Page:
Cameroonian internationalist says West fears African Union

Yaounde- Cameroon (PANA) -- "The African Union works against major world interests, which explains why no Head of State has received congratulations from the West after the Lome summit," Prof.
Jean-Emmanuel Pondi, Director of the Institute of International Relations (IRIC) has averred at a public lecture.
The market of 700 million of consumers would certainly try to impose its own interests on the world arena if it awoke to the enormity of its strength, its riches and potentialities, Pondi asserted.
"There is no tenable explanation why what is good for the others is not so for Africa," he argued in reference to other emerging blocs.
"Why are people afraid of Africa's unity? Who stands to lose in this?" the IRIC administrator queried early this week at a a round table conference on the African union in Cameroon's coastal city of Douala.
Dr Pondi drew a parallel between the hostility that the name of Colonel Kadhafi alone arouses, and the opposition Dr Kwame Nkrumah earlier encountered in his efforts to unify the continent.
Even today, Pondi noted, "the promoters of the African Union are as assailed as those who 37 years ago defended the Panafrican plan.
" He wondered aloud the real motives of currents that hold the union initiative to be Colonel Kadhafi's, not Africa's.
"How can one finds it normal that the European Union and other economic blocs like South-East Asia be strengthening themselves and yet turn round to talk advise caution when it comes to Africa?" the Cameroonian scholar in international relations challenged.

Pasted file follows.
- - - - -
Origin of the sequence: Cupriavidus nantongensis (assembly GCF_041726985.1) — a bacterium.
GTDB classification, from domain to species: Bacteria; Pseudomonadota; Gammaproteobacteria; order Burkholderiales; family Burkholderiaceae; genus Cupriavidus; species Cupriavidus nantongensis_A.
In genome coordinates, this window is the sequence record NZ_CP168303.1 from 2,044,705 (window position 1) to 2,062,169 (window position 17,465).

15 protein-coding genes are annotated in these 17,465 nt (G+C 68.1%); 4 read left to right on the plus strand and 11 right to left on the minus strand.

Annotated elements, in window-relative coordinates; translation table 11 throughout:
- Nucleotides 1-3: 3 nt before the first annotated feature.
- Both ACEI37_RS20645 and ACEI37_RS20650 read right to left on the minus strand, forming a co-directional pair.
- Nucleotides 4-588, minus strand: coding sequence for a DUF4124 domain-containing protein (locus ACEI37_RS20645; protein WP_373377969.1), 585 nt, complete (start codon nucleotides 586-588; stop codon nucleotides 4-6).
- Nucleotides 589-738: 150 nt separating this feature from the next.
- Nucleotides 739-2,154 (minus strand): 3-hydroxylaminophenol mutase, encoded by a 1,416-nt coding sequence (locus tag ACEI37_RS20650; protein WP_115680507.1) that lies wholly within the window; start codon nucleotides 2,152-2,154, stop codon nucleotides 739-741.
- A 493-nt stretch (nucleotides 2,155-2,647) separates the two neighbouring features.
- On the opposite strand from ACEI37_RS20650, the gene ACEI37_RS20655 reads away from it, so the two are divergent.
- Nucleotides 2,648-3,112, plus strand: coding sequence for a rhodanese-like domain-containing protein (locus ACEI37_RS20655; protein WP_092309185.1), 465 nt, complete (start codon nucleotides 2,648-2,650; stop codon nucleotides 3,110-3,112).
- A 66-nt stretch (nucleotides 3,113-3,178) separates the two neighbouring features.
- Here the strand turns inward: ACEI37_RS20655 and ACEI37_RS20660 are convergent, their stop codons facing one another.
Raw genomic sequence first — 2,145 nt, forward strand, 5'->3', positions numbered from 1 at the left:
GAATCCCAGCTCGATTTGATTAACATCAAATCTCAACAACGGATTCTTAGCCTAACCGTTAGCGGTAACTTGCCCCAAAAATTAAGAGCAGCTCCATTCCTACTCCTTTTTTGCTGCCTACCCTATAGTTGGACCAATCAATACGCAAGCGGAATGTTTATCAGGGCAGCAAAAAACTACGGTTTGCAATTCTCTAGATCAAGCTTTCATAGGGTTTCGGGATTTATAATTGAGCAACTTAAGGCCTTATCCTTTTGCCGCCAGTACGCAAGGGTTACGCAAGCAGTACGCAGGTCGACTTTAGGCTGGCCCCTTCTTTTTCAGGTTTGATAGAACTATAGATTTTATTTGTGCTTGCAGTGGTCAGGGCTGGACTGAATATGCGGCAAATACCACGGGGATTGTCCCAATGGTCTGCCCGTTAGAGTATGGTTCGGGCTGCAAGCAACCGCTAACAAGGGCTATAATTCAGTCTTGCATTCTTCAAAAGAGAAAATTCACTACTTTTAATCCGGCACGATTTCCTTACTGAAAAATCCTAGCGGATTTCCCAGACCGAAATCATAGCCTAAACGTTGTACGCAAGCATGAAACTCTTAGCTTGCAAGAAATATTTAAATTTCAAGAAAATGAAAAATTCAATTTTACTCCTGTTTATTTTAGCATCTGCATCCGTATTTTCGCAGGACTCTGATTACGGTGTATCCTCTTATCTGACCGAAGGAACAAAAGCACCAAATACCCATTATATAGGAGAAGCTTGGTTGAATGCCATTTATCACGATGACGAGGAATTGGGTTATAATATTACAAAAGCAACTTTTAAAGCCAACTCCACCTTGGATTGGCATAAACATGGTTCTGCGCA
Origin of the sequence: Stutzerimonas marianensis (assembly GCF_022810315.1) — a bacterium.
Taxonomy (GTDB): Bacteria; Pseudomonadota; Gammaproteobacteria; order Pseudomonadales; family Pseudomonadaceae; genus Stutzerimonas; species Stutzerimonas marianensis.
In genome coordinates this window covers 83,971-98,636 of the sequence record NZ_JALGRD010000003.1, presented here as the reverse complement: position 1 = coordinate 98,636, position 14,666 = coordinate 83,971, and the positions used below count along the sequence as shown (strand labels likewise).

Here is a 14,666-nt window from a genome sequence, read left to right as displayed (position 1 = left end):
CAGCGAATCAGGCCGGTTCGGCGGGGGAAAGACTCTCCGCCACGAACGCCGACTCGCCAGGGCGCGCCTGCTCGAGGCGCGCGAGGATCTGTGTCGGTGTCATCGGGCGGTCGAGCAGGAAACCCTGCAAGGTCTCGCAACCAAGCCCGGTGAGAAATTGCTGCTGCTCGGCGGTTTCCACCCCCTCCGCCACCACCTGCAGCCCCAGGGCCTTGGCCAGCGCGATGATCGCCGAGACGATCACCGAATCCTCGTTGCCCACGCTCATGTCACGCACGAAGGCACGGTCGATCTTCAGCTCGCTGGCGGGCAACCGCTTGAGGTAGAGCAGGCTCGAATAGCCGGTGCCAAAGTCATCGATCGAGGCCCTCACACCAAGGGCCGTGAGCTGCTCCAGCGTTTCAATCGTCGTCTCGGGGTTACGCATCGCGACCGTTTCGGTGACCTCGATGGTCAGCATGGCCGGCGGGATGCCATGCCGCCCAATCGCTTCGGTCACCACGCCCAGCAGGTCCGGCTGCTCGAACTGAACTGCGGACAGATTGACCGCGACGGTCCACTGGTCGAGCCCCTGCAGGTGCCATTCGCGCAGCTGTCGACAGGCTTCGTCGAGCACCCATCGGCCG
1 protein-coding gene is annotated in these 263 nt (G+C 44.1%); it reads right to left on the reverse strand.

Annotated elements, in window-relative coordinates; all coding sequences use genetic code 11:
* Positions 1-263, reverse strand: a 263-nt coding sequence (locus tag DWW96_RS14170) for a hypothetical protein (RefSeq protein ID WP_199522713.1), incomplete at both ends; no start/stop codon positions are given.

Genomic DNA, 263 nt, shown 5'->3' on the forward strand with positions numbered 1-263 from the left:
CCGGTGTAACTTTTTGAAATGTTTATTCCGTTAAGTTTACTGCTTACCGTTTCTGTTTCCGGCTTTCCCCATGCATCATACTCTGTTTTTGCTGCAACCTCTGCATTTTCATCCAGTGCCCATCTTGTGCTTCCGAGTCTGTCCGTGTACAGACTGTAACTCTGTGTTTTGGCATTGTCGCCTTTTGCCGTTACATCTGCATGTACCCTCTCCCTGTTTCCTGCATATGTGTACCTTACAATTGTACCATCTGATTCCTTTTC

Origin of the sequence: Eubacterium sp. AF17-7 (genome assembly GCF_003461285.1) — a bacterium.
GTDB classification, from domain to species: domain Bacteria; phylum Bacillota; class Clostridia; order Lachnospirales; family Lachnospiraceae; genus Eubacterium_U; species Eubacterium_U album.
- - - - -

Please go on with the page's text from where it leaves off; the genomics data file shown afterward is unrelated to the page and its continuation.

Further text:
"The truth of the matter," he said, "is that detractors of the Union are fully aware that Africa is steering in the right direction, hence they (detractors) must do all they can to cloud the issue and further delay things, if possible.
" Pondi said it was wrong to think that the OAU was found in 1963 to unite Africa, affirming the venture has no more than the fruit of failure.
He posited that when real panafricanists signed the charter of the OAU in Addis Ababa, what they had in mind was the liberation of the continent from colonialism and apartheid - so far the only elements of consensus.
The practical consequence was that its texts were adopted rather with a view to avoiding that the OAU becomes the hostage of one of the ideologies in vogue at the time.
The OAU Secretary General, for instance, wielded little power, a muzzling that has for a long time restricted his leverage of action and initiative.
At the time, Pondi recalled, it was being said just like today, that one needed be careful about Nkrumah: "He wants to be the President of the whole of Africa .
the time is not yet ripe for an African union .
we must wait until the year 2000, etc".
Pondi spiritedly maintained that because it listened to other voices rather than its own, Africa's failure can today be seen in all spheres.
" He warned that the continent's "subjection to the whims of the international system could only get worse if continued to let others dictate what course to take in the global system.

21 april 2001 13:22:00

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